• Assist minority students in the development of special programs to help them in the understanding of their cultural backgrounds.
  • Organize a team of professional and students in order that proper research and sources of program funding be established.
  • Act as a clearing house and action center where all organizations, departments or individuals can receive support relevant to their ethnicity.
  • Identity and propose solutions for problems unique to minority populations at North Texas.
  • Concentrate on programs and processes that will place students from minority populations in the mainstream of university affairs.
newspaper article title "Ethnic Groups Unite"

“Ethnic Groups Unite,” The North Texas Daily, Vol. 57, No. 16, Ed. 1 Friday, September 28, 1973, pg 1.

Ayers resigned from her position after a year filled with successes and difficulties. She discussed funding issues, not allowing her to create all of the programming that students desired, and the Mexican-American Student’s Association made public their concerns about the Center allocating more funding to Black Emphasis Week than it did for Mexican-American Emphasis Week.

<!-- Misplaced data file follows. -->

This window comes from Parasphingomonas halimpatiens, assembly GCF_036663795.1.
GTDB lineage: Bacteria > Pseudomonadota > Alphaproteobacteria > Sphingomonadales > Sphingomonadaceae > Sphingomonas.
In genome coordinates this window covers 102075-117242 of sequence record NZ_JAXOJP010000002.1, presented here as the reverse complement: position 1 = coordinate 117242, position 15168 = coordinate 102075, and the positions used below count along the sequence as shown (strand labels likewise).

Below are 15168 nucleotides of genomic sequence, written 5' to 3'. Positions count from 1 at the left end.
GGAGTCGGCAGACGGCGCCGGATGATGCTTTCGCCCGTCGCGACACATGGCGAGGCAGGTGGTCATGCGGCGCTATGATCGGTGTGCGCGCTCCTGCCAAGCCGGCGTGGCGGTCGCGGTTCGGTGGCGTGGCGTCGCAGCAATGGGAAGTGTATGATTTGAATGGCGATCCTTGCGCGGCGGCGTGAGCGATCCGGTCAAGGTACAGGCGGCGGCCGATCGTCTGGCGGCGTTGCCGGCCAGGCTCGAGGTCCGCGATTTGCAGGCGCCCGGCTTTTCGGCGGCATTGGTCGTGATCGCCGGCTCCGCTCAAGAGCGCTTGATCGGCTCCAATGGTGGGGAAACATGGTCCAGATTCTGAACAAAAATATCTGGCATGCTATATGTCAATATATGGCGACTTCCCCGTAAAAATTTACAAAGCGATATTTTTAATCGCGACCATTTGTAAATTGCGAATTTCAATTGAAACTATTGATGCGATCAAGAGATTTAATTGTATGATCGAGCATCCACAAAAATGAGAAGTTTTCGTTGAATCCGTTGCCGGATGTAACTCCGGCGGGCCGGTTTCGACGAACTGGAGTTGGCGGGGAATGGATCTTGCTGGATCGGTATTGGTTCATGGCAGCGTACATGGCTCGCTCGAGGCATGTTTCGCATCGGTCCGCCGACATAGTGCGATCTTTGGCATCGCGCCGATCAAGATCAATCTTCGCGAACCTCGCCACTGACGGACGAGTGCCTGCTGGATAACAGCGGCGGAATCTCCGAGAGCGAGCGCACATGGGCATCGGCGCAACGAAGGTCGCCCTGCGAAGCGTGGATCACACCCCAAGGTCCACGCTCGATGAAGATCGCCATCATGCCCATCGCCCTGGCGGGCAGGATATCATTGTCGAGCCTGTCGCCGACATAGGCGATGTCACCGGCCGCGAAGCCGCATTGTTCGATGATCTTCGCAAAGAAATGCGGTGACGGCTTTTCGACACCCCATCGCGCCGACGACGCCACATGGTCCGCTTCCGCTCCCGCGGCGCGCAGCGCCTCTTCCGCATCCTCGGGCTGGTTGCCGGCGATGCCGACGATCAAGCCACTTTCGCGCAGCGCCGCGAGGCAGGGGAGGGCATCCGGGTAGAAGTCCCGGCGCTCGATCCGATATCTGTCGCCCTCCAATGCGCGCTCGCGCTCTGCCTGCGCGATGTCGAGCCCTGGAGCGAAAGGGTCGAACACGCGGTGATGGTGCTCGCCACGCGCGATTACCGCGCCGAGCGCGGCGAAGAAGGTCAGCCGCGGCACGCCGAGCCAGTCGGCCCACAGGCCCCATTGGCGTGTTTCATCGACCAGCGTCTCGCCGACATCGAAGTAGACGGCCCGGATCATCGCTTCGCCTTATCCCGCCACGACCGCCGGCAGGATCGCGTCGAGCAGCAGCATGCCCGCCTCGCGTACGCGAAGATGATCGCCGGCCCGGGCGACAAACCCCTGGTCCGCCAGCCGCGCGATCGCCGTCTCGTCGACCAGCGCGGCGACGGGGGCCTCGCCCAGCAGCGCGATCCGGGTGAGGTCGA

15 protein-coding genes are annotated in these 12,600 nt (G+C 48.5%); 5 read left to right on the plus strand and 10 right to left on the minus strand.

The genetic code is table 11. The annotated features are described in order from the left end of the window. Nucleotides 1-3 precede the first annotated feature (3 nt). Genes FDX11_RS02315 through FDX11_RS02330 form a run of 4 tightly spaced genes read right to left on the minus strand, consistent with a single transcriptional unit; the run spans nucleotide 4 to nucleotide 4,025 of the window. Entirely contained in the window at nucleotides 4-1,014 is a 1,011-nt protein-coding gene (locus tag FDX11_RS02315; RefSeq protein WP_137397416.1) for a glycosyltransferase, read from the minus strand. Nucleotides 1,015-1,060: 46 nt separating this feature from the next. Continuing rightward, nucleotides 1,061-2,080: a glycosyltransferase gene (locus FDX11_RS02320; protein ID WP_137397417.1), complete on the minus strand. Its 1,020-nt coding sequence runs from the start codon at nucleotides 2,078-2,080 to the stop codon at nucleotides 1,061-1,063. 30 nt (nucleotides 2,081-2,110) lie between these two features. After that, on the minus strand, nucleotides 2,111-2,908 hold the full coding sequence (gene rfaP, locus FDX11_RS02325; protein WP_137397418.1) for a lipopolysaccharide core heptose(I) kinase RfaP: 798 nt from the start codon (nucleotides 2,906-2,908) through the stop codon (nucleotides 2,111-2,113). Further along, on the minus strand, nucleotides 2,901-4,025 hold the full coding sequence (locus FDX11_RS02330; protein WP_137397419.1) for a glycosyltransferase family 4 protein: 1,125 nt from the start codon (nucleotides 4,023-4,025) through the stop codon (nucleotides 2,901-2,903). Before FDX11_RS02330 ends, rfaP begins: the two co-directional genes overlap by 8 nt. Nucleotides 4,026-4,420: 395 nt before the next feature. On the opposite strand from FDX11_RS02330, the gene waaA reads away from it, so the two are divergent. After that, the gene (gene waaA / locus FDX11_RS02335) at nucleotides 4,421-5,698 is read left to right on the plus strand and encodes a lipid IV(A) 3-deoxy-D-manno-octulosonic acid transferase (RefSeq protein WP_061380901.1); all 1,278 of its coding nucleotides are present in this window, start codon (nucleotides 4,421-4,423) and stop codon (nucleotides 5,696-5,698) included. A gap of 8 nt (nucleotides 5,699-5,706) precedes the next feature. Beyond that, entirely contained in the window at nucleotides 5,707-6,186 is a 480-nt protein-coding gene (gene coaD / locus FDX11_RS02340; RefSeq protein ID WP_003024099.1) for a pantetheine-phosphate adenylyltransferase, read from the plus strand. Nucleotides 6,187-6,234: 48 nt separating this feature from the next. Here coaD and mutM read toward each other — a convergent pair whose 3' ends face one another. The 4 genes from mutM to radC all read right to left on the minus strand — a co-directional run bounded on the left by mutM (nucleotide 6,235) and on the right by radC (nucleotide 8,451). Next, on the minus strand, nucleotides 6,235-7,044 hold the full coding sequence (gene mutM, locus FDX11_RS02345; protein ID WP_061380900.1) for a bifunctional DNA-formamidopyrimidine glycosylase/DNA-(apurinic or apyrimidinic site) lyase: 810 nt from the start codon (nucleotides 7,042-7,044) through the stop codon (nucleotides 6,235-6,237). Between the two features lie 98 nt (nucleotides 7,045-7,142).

In 1975, after another short lived Director resigned, North Texas decided to change the department’s name and focus. The new Intercultural Center would focus on minority students as well as international students. Minority students were dissatisfied with their already minimal funding being split with international students, whom they believed deserved their own department as the issues that affect each group are different. This unrest amounted to little, and the department was successfully run by a number of directors under this name from 1975 through 1995.